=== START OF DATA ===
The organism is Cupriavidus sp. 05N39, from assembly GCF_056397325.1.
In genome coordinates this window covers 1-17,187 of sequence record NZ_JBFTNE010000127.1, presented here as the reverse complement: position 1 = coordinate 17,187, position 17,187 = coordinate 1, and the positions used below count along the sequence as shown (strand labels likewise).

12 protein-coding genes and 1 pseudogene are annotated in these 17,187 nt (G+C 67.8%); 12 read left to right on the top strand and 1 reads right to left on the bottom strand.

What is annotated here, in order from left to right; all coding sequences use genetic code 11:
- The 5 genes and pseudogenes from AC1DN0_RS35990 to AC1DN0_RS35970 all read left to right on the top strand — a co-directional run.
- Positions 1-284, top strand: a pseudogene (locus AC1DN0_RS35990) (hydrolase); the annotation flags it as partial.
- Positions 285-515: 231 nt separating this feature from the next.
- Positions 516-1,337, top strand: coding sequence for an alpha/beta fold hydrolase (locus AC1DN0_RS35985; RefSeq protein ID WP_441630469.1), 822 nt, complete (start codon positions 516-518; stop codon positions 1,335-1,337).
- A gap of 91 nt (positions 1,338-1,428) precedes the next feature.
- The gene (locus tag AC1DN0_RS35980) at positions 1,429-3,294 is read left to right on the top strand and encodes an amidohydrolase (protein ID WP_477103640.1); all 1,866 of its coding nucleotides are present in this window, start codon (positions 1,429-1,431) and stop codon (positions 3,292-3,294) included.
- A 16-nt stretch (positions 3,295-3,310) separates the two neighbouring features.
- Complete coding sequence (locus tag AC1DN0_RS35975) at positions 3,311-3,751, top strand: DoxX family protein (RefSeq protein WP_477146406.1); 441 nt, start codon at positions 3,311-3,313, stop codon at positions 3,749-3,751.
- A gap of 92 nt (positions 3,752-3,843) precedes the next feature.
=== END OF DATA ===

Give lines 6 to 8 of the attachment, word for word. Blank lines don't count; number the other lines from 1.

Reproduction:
- Positions 1-284, top strand: a pseudogene (locus AC1DN0_RS35990) (hydrolase); the annotation flags it as partial.
- Positions 285-515: 231 nt separating this feature from the next.
- Positions 516-1,337, top strand: coding sequence for an alpha/beta fold hydrolase (locus AC1DN0_RS35985; RefSeq protein ID WP_441630469.1), 822 nt, complete (start codon positions 516-518; stop codon positions 1,335-1,337).